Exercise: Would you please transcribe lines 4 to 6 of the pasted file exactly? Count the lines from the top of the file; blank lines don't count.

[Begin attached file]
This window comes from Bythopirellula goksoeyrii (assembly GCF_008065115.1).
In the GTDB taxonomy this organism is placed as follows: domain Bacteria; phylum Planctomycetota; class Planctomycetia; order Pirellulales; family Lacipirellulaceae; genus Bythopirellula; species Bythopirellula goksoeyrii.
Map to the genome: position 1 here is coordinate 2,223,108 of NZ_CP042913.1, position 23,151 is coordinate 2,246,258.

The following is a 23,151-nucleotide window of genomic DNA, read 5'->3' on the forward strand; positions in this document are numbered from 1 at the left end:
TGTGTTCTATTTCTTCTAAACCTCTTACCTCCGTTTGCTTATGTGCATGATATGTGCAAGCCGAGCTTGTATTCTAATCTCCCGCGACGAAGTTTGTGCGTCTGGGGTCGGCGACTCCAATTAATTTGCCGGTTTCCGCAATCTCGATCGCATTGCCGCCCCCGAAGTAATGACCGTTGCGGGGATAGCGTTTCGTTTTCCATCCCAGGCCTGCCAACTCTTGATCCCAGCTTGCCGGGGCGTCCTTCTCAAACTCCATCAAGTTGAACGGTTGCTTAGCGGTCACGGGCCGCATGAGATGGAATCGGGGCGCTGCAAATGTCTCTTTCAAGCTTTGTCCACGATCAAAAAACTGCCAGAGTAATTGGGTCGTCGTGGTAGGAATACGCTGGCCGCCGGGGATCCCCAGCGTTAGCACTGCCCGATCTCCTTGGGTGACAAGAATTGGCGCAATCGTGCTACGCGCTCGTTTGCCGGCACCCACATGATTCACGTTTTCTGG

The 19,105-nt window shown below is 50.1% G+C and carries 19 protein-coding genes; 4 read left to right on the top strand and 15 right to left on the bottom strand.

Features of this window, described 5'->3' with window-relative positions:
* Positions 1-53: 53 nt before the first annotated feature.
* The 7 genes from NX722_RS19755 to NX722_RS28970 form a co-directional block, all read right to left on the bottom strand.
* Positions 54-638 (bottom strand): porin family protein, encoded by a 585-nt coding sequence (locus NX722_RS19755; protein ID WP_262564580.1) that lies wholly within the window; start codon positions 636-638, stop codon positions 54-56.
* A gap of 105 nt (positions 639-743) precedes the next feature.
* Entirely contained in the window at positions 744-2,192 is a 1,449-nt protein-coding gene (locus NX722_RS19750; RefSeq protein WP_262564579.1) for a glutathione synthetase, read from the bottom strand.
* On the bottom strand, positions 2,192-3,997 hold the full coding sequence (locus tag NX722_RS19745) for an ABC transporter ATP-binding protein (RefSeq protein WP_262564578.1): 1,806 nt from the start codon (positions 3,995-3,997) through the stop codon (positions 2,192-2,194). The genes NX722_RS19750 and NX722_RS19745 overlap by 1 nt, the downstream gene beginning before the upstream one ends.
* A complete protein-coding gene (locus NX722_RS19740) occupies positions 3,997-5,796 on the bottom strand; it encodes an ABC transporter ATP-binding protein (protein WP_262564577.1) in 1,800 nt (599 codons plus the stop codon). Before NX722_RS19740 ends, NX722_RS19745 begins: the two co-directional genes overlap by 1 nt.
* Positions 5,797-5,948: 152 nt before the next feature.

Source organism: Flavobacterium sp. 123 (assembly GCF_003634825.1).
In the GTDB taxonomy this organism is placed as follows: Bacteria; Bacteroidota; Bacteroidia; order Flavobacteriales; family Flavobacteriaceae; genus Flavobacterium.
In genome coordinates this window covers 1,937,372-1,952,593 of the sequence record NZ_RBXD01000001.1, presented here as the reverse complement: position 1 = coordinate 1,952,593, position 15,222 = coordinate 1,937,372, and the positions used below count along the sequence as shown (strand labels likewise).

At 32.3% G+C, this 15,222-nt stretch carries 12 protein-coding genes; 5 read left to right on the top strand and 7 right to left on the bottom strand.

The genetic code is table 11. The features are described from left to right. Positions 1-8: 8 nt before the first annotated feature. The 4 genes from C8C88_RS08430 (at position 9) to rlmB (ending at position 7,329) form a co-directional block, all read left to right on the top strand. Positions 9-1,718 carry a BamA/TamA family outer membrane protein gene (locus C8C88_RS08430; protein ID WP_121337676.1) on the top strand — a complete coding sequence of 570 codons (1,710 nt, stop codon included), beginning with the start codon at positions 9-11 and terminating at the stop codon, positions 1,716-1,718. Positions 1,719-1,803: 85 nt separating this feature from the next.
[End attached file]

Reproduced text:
The following is a 23,151-nucleotide window of genomic DNA, read 5'->3' on the forward strand; positions in this document are numbered from 1 at the left end:
TGTGTTCTATTTCTTCTAAACCTCTTACCTCCGTTTGCTTATGTGCATGATATGTGCAAGCCGAGCTTGTATTCTAATCTCCCGCGACGAAGTTTGTGCGTCTGGGGTCGGCGACTCCAATTAATTTGCCGGTTTCCGCAATCTCGATCGCATTGCCGCCCCCGAAGTAATGACCGTTGCGGGGATAGCGTTTCGTTTTCCATCCCAGGCCTGCCAACTCTTGATCCCAGCTTGCCGGGGCGTCCTTCTCAAACTCCATCAAGTTGAACGGTTGCTTAGCGGTCACGGGCCGCATGAGATGGAATCGGGGCGCTGCAAATGTCTCTTTCAAGCTTTGTCCACGATCAAAAAACTGCCAGAGTAATTGGGTCGTCGTGGTAGGAATACGCTGGCCGCCGGGGATCCCCAGCGTTAGCACTGCCCGATCTCCTTGGGTGACAAGAATTGGCGCAATCGTGCTACGCGCTCGTTTGCCGGCACCCACATGATTCACGTTTTCTGG

The 19,105-nt window shown below is 50.1% G+C and carries 19 protein-coding genes; 4 read left to right on the top strand and 15 right to left on the bottom strand.